Uniun Nightclub is almost self-consciously a nightclub. Brought to you by "nightlife king" (and you know he must be growing weary of that title) Charles Khabouth and Ink Entertainment.
It was conceived as being "the first of its kind," with LED-light installations, top-of-the-line sound system, and the industrial appeal of the original space (which previously housed Devil's Martini ).
Uniun is a dizzying mish-mash of influences and aspirations that actually, surprisingly, work.
You enter through the old-familiar factory archway and into a dim, cavernous space, that (despite being 16,000 feet) is packed by midnight, making moving to and fro a writhing conga line.
It's hard to say what won me over here, as opposed to other clubs I've visited in my mid-to-late twenties, but it could be the uber-stylish crowd (including spottings of Lucian Matis and the Greta Constantine duo), or the successful contrast of factory, pseudo-antiques, and modern technology.
There are cordoned off VIP booths, and there's an overall fogginess (the source of which is hard to identify), but the LED lights, which line the walls and ceilings, and also come in the form of hanging vines, pulsate in time to the music, and several flat-screens display trippy images.
Behind the dark wood of the main bar area, you'll find beautiful, bandage-dressed and leather-corseted servers doing their best with the regular club roster of bottled beers, Red Bulls, and a bottle service menu that ranges from $200-$2,000.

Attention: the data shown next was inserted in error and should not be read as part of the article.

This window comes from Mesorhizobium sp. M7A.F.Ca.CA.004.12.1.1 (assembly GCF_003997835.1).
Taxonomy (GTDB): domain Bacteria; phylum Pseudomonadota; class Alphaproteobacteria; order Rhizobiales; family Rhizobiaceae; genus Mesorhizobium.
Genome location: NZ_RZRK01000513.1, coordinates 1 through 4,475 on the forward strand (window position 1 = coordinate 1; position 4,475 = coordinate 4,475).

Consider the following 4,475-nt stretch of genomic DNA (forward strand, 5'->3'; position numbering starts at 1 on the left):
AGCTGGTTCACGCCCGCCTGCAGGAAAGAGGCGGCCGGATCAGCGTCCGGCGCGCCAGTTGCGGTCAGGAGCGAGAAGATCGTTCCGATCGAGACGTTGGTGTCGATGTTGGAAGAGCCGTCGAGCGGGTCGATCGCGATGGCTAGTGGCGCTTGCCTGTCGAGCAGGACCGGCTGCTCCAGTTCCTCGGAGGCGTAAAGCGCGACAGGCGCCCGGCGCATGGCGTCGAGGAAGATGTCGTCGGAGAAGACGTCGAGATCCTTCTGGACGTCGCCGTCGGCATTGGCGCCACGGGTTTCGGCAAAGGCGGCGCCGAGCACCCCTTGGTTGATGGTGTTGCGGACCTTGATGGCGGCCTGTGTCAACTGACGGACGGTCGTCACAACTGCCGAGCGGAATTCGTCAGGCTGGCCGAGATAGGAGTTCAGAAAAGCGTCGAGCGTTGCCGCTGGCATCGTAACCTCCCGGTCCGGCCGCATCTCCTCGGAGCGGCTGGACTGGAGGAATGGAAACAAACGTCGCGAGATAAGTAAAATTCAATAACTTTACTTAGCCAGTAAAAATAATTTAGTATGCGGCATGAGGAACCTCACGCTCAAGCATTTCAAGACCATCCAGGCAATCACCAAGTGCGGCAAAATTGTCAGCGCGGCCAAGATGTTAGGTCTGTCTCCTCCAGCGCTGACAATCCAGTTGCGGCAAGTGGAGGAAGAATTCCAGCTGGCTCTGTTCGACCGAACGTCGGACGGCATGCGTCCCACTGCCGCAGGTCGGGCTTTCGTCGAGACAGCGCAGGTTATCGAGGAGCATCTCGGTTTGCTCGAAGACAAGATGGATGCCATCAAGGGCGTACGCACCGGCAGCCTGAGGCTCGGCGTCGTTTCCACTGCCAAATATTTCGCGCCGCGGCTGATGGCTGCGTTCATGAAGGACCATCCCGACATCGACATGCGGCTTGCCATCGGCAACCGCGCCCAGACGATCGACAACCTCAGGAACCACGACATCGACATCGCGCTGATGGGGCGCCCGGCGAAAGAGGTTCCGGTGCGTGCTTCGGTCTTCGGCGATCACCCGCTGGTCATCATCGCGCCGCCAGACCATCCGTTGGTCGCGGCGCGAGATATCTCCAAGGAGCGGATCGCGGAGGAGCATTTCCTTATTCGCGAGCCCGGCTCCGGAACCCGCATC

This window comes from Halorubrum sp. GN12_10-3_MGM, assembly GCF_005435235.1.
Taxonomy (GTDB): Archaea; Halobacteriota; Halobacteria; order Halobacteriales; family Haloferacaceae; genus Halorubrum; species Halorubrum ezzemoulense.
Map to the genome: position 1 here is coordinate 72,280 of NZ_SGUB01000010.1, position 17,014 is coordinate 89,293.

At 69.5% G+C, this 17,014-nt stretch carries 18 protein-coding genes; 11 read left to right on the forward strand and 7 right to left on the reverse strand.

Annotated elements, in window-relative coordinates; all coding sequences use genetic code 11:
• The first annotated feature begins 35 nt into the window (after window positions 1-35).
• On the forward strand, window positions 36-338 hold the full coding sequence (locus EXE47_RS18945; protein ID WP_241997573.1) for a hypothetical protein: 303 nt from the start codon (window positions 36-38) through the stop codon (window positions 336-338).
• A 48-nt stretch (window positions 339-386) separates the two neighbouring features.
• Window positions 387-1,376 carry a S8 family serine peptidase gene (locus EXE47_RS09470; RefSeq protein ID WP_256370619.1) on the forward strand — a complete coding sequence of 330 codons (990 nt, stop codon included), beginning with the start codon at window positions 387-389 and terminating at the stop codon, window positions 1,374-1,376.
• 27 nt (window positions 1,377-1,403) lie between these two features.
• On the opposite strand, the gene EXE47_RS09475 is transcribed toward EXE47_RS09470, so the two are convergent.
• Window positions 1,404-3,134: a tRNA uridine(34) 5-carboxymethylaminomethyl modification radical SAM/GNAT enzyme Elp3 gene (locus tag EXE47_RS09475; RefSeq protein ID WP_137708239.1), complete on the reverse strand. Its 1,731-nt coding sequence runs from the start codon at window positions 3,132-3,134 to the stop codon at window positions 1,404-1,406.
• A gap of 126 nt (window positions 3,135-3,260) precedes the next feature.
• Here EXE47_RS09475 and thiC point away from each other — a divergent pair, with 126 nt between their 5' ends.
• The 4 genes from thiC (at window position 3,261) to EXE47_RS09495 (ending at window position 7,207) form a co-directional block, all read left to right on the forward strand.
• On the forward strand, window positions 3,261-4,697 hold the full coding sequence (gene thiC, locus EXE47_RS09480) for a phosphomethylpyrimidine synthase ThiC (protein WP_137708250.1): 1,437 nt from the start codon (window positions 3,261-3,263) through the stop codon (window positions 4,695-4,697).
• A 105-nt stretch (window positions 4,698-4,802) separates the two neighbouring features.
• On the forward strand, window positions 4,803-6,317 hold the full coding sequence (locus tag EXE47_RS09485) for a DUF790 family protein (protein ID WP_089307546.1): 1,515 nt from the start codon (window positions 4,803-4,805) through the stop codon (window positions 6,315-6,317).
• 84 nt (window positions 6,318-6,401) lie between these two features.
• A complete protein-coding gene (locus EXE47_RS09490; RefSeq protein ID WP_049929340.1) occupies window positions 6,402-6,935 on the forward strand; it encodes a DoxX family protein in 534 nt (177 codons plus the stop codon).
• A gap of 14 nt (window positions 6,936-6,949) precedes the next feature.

Cocktails run between $8.25 and $12.50, and their Belvedere blackberry martinis are well-balanced and slightly tart.
Above the bottles is a series of shelves displaying Lady Gaga-ish curiosities--from taxidermied birds posed amongst flowers in glass jars, to apothecary details, to a ceramic skull displaying phrenological areas of the brain.
The club is currently only open on Fridays and Saturdays beginning at 10 p.m., and on Friday nights--which are intended for known electronic acts and their ready-to-sweat fan base--the party goes 'til 4 a.m.
I stopped by on a Saturday, and the DJ played throwback tunes, top 20s, and a particularly discordant remix of Gotye 's "Somebody I Used to Know," while two topless, body-painted go-go dancers (wearing space-age-inspired goggles to avoid eye contact) gyrated atop wooden platforms in the middle of the large dance floor.
There's a subterranean element, as well. Downstairs, there's the coat check, and--down a somewhat seedy, blue-tinged corridor--you'll find bathrooms, a lounge area, as well as another bar (in case you very urgently need your G&T refreshed).
It seems Khabouth has, yet again, thought of everything.